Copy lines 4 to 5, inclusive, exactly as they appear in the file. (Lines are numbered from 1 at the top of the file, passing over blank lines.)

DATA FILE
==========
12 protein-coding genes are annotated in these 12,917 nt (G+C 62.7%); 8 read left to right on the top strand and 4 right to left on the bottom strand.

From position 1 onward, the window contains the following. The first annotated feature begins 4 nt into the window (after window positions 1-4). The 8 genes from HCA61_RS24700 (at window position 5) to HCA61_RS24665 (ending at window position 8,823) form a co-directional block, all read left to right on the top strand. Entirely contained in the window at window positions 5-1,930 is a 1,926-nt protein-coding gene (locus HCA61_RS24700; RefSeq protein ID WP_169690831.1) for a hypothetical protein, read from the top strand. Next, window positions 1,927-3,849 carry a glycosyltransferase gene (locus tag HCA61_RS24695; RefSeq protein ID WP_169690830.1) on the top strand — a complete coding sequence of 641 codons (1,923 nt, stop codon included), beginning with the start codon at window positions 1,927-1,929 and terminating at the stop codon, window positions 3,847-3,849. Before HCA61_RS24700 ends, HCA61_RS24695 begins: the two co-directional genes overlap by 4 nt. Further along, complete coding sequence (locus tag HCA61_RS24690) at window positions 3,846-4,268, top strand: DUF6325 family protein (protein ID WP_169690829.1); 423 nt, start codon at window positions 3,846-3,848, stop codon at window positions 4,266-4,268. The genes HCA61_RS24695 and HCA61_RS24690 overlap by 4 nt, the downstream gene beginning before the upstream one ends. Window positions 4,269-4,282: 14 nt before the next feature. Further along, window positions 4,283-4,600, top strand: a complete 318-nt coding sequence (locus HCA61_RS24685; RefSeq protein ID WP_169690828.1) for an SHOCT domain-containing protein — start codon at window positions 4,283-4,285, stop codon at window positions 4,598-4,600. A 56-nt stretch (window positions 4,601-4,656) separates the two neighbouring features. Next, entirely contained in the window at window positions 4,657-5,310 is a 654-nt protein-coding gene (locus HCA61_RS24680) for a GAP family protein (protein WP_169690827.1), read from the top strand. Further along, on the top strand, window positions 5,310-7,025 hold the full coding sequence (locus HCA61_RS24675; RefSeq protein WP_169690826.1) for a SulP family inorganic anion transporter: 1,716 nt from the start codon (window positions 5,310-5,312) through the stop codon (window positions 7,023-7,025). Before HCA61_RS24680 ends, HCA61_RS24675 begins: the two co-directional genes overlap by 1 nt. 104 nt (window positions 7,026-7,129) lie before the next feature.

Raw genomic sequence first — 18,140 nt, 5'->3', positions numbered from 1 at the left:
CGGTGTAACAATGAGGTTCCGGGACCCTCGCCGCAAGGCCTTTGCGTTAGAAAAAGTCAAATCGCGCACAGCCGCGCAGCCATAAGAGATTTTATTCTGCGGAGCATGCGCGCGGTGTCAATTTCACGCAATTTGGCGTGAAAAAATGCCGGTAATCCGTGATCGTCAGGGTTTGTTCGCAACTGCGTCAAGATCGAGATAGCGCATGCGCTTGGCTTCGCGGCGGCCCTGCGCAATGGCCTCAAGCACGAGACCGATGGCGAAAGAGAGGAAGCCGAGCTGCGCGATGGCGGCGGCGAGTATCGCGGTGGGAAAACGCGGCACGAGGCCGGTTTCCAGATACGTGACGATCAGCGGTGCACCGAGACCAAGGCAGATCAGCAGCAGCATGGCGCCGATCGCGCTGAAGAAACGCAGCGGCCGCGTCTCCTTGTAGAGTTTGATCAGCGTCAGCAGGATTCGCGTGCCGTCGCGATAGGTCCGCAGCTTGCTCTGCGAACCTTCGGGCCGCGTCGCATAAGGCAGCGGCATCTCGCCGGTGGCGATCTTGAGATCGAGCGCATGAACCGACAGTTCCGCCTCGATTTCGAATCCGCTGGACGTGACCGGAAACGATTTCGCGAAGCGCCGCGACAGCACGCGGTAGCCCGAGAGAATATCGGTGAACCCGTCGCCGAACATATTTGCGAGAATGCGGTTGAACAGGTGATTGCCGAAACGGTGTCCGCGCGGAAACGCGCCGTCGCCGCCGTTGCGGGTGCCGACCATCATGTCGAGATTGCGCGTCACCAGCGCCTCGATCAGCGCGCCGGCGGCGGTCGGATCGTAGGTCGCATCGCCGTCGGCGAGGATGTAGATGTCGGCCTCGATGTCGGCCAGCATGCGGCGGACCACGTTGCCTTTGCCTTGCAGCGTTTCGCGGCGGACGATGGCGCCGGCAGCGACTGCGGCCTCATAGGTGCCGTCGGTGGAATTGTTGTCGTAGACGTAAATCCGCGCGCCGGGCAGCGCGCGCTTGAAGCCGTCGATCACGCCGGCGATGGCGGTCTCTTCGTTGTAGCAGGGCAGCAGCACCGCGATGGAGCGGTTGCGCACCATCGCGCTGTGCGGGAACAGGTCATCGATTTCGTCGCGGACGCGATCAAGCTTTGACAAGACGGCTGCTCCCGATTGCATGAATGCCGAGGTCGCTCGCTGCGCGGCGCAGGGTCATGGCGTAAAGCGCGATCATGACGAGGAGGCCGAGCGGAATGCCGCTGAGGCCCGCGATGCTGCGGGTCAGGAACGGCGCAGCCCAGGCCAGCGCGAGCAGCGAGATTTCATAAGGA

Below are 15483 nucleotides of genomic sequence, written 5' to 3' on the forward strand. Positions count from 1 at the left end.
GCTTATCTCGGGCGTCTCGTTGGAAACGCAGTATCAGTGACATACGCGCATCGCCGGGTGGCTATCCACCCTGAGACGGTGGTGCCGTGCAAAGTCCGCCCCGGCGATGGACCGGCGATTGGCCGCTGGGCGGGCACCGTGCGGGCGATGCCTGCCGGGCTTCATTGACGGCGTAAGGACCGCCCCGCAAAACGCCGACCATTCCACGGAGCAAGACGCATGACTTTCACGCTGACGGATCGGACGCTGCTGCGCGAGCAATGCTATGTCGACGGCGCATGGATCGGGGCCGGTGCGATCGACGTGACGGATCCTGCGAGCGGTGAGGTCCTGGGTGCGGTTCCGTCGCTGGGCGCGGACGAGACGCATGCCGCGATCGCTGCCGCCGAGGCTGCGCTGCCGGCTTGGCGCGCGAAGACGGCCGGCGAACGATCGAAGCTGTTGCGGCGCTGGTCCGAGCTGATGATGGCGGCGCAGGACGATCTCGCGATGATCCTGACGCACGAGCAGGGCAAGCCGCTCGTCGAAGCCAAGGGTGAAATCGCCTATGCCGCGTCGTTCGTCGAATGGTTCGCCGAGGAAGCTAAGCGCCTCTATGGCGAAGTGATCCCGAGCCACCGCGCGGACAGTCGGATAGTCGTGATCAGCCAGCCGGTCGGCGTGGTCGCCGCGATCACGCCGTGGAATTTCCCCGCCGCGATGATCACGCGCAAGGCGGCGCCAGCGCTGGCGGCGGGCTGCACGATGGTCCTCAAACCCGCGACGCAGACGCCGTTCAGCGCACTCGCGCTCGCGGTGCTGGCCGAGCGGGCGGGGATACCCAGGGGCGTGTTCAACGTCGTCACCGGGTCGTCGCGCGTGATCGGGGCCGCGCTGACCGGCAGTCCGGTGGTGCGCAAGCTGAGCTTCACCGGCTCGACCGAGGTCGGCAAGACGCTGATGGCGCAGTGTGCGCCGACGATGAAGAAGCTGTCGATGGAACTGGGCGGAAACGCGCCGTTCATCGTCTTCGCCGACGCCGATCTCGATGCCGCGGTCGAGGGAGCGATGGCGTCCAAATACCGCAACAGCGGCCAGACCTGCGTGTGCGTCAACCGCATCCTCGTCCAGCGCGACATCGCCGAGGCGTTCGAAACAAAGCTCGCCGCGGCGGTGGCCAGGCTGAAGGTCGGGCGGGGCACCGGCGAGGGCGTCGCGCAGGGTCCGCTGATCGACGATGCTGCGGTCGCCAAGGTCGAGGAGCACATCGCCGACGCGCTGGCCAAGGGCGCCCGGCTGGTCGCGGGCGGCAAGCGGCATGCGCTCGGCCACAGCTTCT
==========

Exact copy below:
CGGTGTAACAATGAGGTTCCGGGACCCTCGCCGCAAGGCCTTTGCGTTAGAAAAAGTCAAATCGCGCACAGCCGCGCAGCCATAAGAGATTTTATTCTGCGGAGCATGCGCGCGGTGTCAATTTCACGCAATTTGGCGTGAAAAAATGCCGGTAATCCGTGATCGTCAGGGTTTGTTCGCAACTGCGTCAAGATCGAGATAGCGCATGCGCTTGGCTTCGCGGCGGCCCTGCGCAATGGCCTCAAGCACGAGACCGATGGCGAAAGAGAGGAAGCCGAGCTGCGCGATGGCGGCGGCGAGTATCGCGGTGGGAAAACGCGGCACGAGGCCGGTTTCCAGATACGTGACGATCAGCGGTGCACCGAGACCAAGGCAGATCAGCAGCAGCATGGCGCCGATCGCGCTGAAGAAACGCAGCGGCCGCGTCTCCTTGTAGAGTTTGATCAGCGTCAGCAGGATTCGCGTGCCGTCGCGATAGGTCCGCAGCTTGCTCTGCGAACCTTCGGGCCGCGTCGCATAAGGCAGCGGCATCTCGCCGGTGGCGATCTTGAGATCGAGCGCATGAACCGACAGTTCCGCCTCGATTTCGAATCCGCTGGACGTGACCGGAAACGATTTCGCGAAGCGCCGCGACAGCACGCGGTAGCCCGAGAGAATATCGGTGAACCCGTCGCCGAACATATTTGCGAGAATGCGGTTGAACAGGTGATTGCCGAAACGGTGTCCGCGCGGAAACGCGCCGTCGCCGCCGTTGCGGGTGCCGACCATCATGTCGAGATTGCGCGTCACCAGCGCCTCGATCAGCGCGCCGGCGGCGGTCGGATCGTAGGTCGCATCGCCGTCGGCGAGGATGTAGATGTCGGCCTCGATGTCGGCCAGCATGCGGCGGACCACGTTGCCTTTGCCTTGCAGCGTTTCGCGGCGGACGATGGCGCCGGCAGCGACTGCGGCCTCATAGGTGCCGTCGGTGGAATTGTTGTCGTAGACGTAAATCCGCGCGCCGGGCAGCGCGCGCTTGAAGCCGTCGATCACGCCGGCGATGGCGGTCTCTTCGTTGTAGCAGGGCAGCAGCACCGCGATGGAGCGGTTGCGCACCATCGCGCTGTGCGGGAACAGGTCATCGATTTCGTCGCGGACGCGATCAAGCTTTGACAAGACGGCTGCTCCCGATTGCATGAATGCCGAGGTCGCTCGCTGCGCGGCGCAGGGTCATGGCGTAAAGCGCGATCATGACGAGGAGGCCGAGCGGAATGCCGCTGAGGCCCGCGATGCTGCGGGTCAGGAACGGCGCAGCCCAGGCCAGCGCGAGCAGCGAGATTTCATAAGGA

Below are 15483 nucleotides of genomic sequence, written 5' to 3' on the forward strand. Positions count from 1 at the left end.